New tech helps biologists study cells in 3-D


Most of us can remember sitting in a high school biology lab that reeked of formaldehyde and looking at various cell diagrams in preparation for an upcoming quiz or exam. Ah, the mysteries of the Golgi apparatus. And although the world of cellular biology is truly fascinating, few students in high school feel dazzled by the experience of peering into microscopes in search of 2-dimensional parameciums and amoebas swirling in squished droplets of solution on difficult to manage glass slides. Fortunately, researchers at Drexel University have developed a novel way to study cells using 3-D stereoscopic gaming glasses that are providing scientists exciting new views of cell behavior.

cell3d2Associate professor of electrical and computer engineering, Dr. Andrew Cohen is in charge of leading a team of researchers to develop new hardware and software that will help scientists gather better visual data on the movement and multiplication of cells. This technology will help scientists more easily identify and track minute changes in the physical structure of cells over time during cell replication. This technology will also provide researchers new insights into abnormal cell development and proliferation that often lead to cancer or other diseases. “This type of imaging is so important because it allows us to see and measure relationships between cells and their environment,” says Dr. Cohen.

Thanks to funding by the National Institute on Aging, Dr. Cohen has developed a program called Lineage Editing and Validation, or LEVER for short, that “can identify, tag and track live cells, capturing patterns of motion and cell division, using sequences of microscopic time-lapse images.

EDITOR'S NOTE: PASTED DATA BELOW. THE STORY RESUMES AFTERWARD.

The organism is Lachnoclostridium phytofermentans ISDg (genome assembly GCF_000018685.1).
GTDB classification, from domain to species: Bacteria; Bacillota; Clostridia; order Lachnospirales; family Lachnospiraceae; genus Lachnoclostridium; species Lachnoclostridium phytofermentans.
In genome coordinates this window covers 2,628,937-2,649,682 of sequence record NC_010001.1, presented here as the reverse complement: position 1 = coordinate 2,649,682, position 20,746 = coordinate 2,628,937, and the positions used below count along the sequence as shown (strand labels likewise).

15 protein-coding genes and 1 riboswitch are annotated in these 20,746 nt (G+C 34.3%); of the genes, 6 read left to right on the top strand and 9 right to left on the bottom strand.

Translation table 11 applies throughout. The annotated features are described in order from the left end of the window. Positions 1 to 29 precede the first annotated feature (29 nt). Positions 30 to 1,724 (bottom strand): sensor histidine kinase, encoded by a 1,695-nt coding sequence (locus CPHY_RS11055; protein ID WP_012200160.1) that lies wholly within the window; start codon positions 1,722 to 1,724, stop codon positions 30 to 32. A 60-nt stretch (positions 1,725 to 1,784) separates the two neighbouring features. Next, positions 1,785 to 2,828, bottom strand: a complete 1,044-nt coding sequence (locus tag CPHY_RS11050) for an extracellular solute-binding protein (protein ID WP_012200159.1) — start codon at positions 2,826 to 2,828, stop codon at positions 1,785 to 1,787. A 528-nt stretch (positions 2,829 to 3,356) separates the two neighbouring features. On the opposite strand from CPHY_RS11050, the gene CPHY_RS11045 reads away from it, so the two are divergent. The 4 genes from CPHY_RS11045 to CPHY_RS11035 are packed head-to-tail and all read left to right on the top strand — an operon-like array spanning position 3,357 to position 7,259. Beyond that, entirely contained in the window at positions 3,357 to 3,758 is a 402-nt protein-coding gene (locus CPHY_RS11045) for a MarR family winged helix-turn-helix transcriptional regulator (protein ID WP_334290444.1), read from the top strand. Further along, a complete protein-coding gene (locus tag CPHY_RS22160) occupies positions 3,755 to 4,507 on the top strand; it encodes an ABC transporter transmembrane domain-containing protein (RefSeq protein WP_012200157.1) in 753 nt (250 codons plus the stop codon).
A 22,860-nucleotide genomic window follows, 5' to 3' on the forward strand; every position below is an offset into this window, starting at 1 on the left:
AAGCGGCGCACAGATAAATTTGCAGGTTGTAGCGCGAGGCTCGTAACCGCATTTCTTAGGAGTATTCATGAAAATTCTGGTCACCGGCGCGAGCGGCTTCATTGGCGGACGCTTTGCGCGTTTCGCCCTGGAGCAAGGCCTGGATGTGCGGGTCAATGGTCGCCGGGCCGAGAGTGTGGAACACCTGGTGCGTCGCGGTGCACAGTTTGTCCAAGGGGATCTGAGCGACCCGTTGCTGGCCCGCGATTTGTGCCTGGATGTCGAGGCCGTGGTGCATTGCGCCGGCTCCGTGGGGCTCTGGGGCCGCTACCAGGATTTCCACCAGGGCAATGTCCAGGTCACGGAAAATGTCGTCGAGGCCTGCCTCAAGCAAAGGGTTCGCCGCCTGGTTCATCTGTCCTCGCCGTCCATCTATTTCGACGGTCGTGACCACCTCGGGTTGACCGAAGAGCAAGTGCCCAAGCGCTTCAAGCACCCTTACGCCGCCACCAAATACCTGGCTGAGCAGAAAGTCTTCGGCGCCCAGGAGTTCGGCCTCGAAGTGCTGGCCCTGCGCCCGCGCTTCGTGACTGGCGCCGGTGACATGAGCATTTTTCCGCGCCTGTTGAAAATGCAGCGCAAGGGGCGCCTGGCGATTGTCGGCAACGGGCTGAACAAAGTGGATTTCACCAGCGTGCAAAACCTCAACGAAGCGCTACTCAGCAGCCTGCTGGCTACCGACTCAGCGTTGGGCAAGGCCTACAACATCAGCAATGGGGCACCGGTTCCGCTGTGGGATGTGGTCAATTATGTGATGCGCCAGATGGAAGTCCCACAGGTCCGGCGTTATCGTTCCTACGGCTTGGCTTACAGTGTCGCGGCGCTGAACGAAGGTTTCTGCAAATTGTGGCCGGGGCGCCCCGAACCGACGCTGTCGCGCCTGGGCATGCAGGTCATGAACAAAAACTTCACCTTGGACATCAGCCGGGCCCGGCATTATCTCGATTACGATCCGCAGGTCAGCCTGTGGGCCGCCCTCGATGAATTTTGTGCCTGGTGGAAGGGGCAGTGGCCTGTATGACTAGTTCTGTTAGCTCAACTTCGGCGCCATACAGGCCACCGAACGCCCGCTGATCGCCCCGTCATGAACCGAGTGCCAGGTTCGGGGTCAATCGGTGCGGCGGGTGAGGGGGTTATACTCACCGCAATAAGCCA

The results so far have been nothing short of amazing, which Dr. Cohen is eager to explain: “It’s like Photoshop for cell biologists. The software outlines cells and blood vessels, keeping track of them as they’re dividing and moving around one another. This provides a wealth of information on the patterns of cell shape, motion and division. Visualization of the 3-D microscopy data together with the analysis results is a key step to measure and ultimately understand what drives these cells.”

Now try to imagine sitting in a biology class wearing 3-D glasses and watching cells come alive on a full-sized television display. If this doesn’t excite the average high school student, then nothing will.

About Author

Kristian strives to enlighten and entertain readers. In addition to his teaching and editorial responsibilities, he is working on a science-fiction novel that promises not to include exoskeleton suits and anemic aliens floating in mysterious vats of green-tinted goop.

Comments are closed.